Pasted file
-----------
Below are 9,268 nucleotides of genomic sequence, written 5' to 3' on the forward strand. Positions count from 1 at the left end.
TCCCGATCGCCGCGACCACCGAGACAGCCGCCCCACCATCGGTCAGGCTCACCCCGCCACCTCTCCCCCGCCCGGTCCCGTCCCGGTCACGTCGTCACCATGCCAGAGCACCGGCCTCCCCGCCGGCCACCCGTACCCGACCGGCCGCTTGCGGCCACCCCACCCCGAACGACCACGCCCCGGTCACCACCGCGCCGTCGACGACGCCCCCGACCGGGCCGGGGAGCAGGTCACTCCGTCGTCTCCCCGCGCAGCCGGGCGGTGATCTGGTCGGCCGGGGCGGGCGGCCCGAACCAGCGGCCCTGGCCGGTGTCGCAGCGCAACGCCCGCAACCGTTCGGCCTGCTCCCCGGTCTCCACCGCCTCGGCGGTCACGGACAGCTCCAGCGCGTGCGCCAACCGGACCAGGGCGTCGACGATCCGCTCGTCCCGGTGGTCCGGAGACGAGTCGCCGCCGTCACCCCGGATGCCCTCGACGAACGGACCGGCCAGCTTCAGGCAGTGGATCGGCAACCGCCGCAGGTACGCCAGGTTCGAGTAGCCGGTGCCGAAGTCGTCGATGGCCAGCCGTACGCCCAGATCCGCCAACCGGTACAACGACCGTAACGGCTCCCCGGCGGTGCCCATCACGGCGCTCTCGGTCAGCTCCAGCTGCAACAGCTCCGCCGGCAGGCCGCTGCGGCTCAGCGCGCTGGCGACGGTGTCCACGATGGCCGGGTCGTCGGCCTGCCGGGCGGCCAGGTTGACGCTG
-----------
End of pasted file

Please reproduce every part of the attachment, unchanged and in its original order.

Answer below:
Below are 9,268 nucleotides of genomic sequence, written 5' to 3' on the forward strand. Positions count from 1 at the left end.
TCCCGATCGCCGCGACCACCGAGACAGCCGCCCCACCATCGGTCAGGCTCACCCCGCCACCTCTCCCCCGCCCGGTCCCGTCCCGGTCACGTCGTCACCATGCCAGAGCACCGGCCTCCCCGCCGGCCACCCGTACCCGACCGGCCGCTTGCGGCCACCCCACCCCGAACGACCACGCCCCGGTCACCACCGCGCCGTCGACGACGCCCCCGACCGGGCCGGGGAGCAGGTCACTCCGTCGTCTCCCCGCGCAGCCGGGCGGTGATCTGGTCGGCCGGGGCGGGCGGCCCGAACCAGCGGCCCTGGCCGGTGTCGCAGCGCAACGCCCGCAACCGTTCGGCCTGCTCCCCGGTCTCCACCGCCTCGGCGGTCACGGACAGCTCCAGCGCGTGCGCCAACCGGACCAGGGCGTCGACGATCCGCTCGTCCCGGTGGTCCGGAGACGAGTCGCCGCCGTCACCCCGGATGCCCTCGACGAACGGACCGGCCAGCTTCAGGCAGTGGATCGGCAACCGCCGCAGGTACGCCAGGTTCGAGTAGCCGGTGCCGAAGTCGTCGATGGCCAGCCGTACGCCCAGATCCGCCAACCGGTACAACGACCGTAACGGCTCCCCGGCGGTGCCCATCACGGCGCTCTCGGTCAGCTCCAGCTGCAACAGCTCCGCCGGCAGGCCGCTGCGGCTCAGCGCGCTGGCGACGGTGTCCACGATGGCCGGGTCGTCGGCCTGCCGGGCGGCCAGGTTGACGCTG